Truth as an epistemic ideal

Journal of Philosophical Logic 37 (3):203 - 237 (2008)
Abstract
Several philosophers—including C. S. Peirce, William James, Hilary Putnam and Crispin Wright—have proposed various versions of the notion that truth is an epistemic ideal. More specifically, they have held that a proposition is true if and only if it can be fixedly warranted by human inquirers, given certain ideal epistemic conditions. This paper offers a general critique of that idea, modeling conceptions of ideality and fixed warrant within the semantics that Kripke developed for intuitionistic logic. It is shown that each of the two plausible notions of fixed warrant faces difficulties and that, moreover, “truth” defined in terms of either of them is distressingly dependent upon one’s conception of idealized inquiry and perhaps also upon one’s standards of warrant.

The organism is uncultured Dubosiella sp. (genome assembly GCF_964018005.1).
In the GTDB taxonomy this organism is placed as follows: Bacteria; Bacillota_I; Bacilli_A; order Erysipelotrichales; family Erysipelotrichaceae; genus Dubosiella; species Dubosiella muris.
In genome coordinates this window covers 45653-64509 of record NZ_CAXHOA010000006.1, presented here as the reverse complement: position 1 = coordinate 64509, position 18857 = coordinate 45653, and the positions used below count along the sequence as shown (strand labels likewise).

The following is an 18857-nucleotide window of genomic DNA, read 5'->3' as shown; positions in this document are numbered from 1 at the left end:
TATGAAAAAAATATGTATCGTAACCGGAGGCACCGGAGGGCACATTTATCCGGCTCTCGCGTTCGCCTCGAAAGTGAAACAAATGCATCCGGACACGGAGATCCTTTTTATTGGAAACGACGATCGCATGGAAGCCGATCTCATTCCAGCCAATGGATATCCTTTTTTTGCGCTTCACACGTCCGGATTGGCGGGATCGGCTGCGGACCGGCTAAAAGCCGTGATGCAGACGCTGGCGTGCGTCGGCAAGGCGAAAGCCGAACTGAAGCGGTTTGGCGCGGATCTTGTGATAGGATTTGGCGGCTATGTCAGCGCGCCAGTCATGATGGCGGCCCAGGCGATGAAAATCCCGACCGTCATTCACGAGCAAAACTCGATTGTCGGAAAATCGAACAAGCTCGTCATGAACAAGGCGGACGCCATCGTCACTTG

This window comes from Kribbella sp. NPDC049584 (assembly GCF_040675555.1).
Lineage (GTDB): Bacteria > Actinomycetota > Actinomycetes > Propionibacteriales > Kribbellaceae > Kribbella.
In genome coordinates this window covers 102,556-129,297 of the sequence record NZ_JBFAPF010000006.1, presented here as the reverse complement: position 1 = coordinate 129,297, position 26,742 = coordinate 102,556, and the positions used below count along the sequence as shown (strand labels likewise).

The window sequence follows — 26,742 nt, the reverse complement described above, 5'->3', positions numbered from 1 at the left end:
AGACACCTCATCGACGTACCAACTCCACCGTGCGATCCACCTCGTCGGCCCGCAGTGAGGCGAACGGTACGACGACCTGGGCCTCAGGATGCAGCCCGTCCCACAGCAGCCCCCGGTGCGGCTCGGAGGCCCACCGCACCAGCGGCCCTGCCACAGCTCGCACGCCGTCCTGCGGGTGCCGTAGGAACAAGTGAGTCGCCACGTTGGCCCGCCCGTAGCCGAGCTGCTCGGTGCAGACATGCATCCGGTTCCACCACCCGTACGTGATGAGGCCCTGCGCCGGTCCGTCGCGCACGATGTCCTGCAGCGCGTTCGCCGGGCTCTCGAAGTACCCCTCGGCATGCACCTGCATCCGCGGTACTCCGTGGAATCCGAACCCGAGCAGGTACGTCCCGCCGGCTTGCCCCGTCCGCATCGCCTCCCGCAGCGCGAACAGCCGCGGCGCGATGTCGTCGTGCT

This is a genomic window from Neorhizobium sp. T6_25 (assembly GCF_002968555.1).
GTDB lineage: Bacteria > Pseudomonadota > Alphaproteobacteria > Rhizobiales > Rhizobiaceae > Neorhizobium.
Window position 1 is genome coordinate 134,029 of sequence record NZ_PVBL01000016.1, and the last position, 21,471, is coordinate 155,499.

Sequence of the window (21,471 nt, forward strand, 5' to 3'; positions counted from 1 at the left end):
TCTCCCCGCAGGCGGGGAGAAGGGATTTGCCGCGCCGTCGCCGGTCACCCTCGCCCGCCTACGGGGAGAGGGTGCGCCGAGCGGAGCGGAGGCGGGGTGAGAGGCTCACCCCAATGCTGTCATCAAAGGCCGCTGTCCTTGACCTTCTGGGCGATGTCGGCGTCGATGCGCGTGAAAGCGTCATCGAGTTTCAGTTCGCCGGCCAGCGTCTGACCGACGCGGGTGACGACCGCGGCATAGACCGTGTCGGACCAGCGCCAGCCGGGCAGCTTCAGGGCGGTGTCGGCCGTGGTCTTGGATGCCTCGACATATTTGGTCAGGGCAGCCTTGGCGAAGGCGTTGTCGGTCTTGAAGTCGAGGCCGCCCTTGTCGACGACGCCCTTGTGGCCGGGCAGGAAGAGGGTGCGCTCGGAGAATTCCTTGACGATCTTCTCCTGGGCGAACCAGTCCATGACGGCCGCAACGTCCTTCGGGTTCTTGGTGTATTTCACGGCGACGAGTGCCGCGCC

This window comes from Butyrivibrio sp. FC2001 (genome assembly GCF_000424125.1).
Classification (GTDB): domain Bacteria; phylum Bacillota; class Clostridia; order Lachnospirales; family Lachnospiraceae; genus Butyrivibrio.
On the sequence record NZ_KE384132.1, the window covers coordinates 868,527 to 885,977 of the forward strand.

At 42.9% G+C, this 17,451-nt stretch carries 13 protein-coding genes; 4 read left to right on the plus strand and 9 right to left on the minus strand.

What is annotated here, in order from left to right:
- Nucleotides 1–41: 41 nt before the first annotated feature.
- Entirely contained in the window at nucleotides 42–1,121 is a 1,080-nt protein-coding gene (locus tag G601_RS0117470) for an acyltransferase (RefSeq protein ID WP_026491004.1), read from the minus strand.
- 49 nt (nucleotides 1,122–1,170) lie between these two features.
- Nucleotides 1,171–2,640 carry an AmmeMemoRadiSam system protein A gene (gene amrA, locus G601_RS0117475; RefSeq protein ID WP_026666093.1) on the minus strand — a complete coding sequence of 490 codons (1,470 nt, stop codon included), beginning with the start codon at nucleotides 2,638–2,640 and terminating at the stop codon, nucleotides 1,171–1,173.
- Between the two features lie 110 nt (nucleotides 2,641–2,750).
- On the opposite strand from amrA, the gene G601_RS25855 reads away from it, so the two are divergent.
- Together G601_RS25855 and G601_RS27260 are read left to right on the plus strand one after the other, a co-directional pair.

Keywords inquiry  Kripke semantics  Peirce, C.S.  superassertibility  truth  warrant  Wright, Crispin
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2009-04-15

             

From MATHEMATICAL REVIEWS.

MR2398883

Nolt, J. 2008 Truth as an Epistemic Ideal. Journal of Philosophical Logic. 37: 203-237.

 

            The abstract of the paper being reviewed is as follows.

“Several philosophers—including C. S. Peirce, William James, Hilary Putnam, and Crispin Wright—have proposed various versions of the notion that truth is an epistemic ideal. More specifically, they have held that a proposition is true if and only if it can be fixedly [sic] warranted by human inquirers, given certain ideal epistemic conditions [emphasis added]. This paper offers a general critique of that idea, modeling conceptions of ideality and fixed warrant within the semantics that Kripke developed for intuitionistic logic. It is shown that each of the two plausible notions of fixed warrant faces difficulties and that, moreover, “truth” defined in terms of either of them is distressingly dependent on one’s conception of idealized inquiry and perhaps also upon one’s standards of warrant.”

    ... (read more)